A conversation with…David Daniels, Director of the Ohio Department of Agriculture.
OCJ: First, could you share some of your background and the path that led you to your current position as Director?
Director Daniels: I grew up on my family’s farm in Highland County and knew from the time I was 12 years old I was going to be a farmer for the rest of my life. Later on I felt called to public service and served a total of 18 years in local government and nine years in the Ohio General Assembly. The great thing about this job is that it allows me to continue in public service while getting me back into agriculture and I couldn’t be more thrilled.
OCJ: You have big shoes to fill in your new role and are facing some very challenging situations that required you to hit the ground running. What was the most challenging aspect of shifting from State Senator to Director?
Director Daniels: The transition has been very smooth. ODA has a great group of professionals running and working in our various divisions and they are really the ones that keep the day-to-day operations running. We have veterinarians, chemists, microbiologists, sanitarians, entomologists, engineers and many others who are credentialed experts with incredible depths of knowledge in their respective fields.
OCJ: The ODA has many important roles. What do you see as the most vital roles moving forward in service to Ohioans?
Director Daniels: This department’s primary mission is food safety, animal and plant health and consumer protection. We work to give consumers confidence in their food supply. Additionally, I believe it is our responsibility to promote agriculture as an industry and look for ways to bring more agriculture-related jobs to the state because when food is abundant, wholesome and affordable, the whole state benefits.
OCJ: There are some big issues for Ohio agriculture right now. What are some of these issues?
Director Daniels: I think agriculture as an industry is under the microscope right now. The public and the media are scrutinizing animal care standards, nutrient management methods and food safety precautions. At the same time, the demand for wholesome and affordable food continues to grow. Farmers are faced with figuring out how to meet that need while, more and more often, being asked to justify their production practices.
OCJ: How will you be addressing these problems in the coming months?
Director Daniels: I know that most farmers take good care of their livestock and strive to follow good conservation practices meant to lessen their farm’s impact on surrounding natural resources. I think that by continuing to educate both farmers and the general public about responsible animal care and nutrient management I think we’ll go a long way in closing the gap between the agriculture community and the consumer. I’d like to see every Ohioan understand and support the contributions of agriculture to their lives.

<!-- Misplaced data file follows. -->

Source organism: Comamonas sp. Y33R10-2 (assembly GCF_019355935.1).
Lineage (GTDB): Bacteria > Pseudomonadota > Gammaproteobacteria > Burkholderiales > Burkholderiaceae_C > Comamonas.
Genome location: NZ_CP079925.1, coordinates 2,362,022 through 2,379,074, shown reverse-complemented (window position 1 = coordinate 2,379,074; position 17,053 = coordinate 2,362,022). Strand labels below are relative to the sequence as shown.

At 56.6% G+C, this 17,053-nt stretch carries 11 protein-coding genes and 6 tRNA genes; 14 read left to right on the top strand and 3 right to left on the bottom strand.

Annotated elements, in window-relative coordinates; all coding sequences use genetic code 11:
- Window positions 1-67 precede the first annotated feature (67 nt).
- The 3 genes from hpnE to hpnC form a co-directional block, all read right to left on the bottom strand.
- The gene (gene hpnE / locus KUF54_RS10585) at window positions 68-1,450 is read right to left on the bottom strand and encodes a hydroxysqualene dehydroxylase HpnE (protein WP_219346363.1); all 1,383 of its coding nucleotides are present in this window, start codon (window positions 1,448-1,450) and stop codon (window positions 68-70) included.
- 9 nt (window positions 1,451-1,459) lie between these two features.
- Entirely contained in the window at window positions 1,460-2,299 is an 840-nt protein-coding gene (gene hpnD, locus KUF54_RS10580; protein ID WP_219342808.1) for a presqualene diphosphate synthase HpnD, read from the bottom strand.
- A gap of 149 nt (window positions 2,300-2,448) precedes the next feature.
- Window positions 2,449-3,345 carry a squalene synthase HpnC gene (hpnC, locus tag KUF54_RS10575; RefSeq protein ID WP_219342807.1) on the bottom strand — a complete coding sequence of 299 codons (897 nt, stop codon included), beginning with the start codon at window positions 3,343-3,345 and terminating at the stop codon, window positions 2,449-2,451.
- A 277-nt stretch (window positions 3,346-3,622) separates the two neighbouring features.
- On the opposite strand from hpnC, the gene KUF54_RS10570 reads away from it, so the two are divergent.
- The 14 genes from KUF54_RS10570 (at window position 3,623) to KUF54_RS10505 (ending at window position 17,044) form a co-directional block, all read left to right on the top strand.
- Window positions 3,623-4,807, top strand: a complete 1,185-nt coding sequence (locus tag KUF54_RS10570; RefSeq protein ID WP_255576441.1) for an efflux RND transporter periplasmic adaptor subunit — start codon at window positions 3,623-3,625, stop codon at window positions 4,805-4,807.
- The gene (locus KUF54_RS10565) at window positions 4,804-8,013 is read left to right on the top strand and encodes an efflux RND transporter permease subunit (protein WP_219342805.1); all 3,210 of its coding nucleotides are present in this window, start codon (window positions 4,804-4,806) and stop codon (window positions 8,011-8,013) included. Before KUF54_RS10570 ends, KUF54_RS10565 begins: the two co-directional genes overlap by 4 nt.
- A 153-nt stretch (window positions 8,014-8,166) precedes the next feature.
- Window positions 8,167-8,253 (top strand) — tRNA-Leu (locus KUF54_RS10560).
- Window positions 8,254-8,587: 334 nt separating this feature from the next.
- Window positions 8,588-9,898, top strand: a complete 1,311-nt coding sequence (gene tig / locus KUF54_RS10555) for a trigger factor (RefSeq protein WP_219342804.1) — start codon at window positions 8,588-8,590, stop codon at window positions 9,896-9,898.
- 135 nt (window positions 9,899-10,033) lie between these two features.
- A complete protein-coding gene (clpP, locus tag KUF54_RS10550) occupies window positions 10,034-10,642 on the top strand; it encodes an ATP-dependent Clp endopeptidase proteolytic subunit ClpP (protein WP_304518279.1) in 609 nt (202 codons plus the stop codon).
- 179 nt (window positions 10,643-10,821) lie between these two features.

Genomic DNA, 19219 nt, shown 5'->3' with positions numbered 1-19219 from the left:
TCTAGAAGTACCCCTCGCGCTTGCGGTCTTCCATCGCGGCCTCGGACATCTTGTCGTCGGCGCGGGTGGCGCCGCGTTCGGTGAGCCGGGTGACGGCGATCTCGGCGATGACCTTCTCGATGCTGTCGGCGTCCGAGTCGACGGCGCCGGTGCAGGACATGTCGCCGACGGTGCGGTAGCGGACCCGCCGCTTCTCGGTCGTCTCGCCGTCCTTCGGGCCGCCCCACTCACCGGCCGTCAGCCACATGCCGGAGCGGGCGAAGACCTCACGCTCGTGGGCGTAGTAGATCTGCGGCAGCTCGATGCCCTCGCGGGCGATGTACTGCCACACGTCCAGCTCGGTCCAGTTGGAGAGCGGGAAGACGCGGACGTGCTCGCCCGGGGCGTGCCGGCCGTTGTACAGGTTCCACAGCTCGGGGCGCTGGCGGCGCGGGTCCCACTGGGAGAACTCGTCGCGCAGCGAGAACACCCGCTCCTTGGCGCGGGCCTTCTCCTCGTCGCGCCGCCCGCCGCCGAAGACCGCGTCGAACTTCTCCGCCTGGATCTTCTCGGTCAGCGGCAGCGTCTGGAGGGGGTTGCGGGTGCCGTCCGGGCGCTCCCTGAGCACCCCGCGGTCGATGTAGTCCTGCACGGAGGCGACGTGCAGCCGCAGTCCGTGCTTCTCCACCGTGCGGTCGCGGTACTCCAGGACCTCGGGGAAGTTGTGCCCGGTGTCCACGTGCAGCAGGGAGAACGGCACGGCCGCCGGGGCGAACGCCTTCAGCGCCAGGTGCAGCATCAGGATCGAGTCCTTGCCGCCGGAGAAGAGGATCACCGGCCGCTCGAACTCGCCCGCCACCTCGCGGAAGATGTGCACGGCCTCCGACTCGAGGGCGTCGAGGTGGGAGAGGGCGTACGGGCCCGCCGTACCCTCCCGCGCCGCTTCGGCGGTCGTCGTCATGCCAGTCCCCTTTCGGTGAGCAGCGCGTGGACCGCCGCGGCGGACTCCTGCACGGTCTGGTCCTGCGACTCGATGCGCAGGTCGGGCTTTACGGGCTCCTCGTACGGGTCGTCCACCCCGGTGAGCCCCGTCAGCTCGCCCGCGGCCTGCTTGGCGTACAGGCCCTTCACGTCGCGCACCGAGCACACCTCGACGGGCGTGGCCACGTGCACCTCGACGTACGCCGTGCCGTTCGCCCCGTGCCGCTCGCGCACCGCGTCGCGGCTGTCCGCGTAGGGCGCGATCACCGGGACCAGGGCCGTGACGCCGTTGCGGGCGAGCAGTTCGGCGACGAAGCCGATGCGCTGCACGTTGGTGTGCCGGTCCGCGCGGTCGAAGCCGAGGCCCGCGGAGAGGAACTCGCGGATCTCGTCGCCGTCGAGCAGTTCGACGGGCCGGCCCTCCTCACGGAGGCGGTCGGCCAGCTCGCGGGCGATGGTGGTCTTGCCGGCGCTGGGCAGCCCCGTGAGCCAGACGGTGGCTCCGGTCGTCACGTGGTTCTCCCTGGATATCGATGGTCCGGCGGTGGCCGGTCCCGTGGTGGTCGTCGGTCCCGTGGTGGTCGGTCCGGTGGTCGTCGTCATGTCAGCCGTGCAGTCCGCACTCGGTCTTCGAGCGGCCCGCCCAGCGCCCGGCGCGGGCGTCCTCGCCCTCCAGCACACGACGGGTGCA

OCJ: What is one interesting thing you have learned since you started in your new role as Director?
Director Daniels: Definitely the depth of what happens at this agency every day. In addition, when it comes to testing Ohio food and dairy samples for harmful pathogens, our Consumer Protection Laboratory is so well respected that it also helps monitor the national food supply by receiving and testing samples from other states. And that’s just one of a dozen examples I could give.
OCJ: What do you see as the most exciting opportunities for Ohio agriculture in the future?
Director Daniels: For me, what’s most exciting is that, despite already being the largest industry in Ohio, the opportunities for continued growth are seemingly endless. Modern transportation and growing foreign populations have opened up new export market opportunities. Additionally, researchers have only scratched the surface on the potential uses of agricultural commodities for non-food purposes such as biopolymers and biofuels. It is an exciting time to be a farmer.
OCJ: What has been the response from back home in Highland County with regard to your new position?
Director Daniels: The folks back home have been incredibly supportive. I got to attend the cattleman’s dinner back home a few weeks back and was humbled by their congratulations and thanks.